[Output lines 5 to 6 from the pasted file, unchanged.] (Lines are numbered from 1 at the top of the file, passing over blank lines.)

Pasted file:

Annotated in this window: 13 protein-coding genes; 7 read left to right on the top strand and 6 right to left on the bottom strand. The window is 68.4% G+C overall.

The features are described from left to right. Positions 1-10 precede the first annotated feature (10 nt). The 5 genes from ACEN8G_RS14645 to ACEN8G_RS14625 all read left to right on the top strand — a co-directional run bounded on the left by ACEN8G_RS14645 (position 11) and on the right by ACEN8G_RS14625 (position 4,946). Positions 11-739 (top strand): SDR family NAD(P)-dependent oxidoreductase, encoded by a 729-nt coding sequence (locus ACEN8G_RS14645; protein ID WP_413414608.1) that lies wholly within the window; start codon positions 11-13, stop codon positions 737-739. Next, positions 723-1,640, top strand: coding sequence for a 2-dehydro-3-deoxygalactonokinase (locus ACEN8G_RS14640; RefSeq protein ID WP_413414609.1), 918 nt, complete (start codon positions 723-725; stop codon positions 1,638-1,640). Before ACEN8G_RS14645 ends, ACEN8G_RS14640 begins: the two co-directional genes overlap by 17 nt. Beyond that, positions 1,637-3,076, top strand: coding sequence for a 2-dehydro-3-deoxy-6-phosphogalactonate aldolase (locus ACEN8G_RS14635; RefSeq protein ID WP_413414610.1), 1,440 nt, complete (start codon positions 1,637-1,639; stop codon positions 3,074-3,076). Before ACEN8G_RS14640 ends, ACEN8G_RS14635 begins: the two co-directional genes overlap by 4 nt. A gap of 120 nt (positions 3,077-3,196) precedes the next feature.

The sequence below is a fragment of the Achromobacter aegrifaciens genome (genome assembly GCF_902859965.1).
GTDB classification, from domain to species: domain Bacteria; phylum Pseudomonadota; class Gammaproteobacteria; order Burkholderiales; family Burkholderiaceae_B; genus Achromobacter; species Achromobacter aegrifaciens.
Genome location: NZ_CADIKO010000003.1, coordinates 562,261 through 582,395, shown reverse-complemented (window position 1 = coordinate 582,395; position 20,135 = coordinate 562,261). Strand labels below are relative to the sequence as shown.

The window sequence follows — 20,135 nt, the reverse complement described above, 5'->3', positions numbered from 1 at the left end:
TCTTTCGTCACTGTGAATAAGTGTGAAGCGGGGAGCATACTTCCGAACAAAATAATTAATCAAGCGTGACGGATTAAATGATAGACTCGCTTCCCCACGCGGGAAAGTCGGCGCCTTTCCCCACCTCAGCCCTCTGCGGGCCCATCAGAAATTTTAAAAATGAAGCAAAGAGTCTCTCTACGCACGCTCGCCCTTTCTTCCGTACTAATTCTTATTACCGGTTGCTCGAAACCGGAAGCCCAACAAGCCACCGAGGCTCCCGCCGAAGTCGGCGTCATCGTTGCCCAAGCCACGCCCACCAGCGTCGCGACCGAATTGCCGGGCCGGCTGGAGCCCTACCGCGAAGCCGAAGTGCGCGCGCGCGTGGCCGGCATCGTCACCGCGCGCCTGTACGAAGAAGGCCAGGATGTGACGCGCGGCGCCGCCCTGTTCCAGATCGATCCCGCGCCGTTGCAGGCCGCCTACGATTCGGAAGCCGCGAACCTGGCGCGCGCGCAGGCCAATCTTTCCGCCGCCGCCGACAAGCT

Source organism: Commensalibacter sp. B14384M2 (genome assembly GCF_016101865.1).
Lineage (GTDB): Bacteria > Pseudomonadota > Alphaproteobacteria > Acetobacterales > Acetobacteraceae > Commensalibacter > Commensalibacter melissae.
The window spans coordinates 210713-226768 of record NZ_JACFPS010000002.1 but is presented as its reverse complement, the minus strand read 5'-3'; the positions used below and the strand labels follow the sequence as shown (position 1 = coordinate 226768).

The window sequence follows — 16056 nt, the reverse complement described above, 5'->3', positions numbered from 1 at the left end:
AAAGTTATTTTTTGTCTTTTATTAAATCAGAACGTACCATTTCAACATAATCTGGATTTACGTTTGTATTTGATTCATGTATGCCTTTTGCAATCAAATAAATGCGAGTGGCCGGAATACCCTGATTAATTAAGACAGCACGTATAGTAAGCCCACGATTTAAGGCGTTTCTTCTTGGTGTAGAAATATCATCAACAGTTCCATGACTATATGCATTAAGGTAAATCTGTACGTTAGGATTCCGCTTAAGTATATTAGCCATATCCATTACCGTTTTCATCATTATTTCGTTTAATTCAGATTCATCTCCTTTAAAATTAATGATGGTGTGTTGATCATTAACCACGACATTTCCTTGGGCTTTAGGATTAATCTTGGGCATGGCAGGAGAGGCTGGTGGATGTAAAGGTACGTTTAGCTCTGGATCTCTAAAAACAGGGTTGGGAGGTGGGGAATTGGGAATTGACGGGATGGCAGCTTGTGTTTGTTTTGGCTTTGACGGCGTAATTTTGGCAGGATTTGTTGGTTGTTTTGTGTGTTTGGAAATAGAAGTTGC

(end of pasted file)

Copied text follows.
Genome location: NZ_CADIKO010000003.1, coordinates 562,261 through 582,395, shown reverse-complemented (window position 1 = coordinate 582,395; position 20,135 = coordinate 562,261). Strand labels below are relative to the sequence as shown.

The window sequence follows — 20,135 nt, the reverse complement described above, 5'->3', positions numbered from 1 at the left end: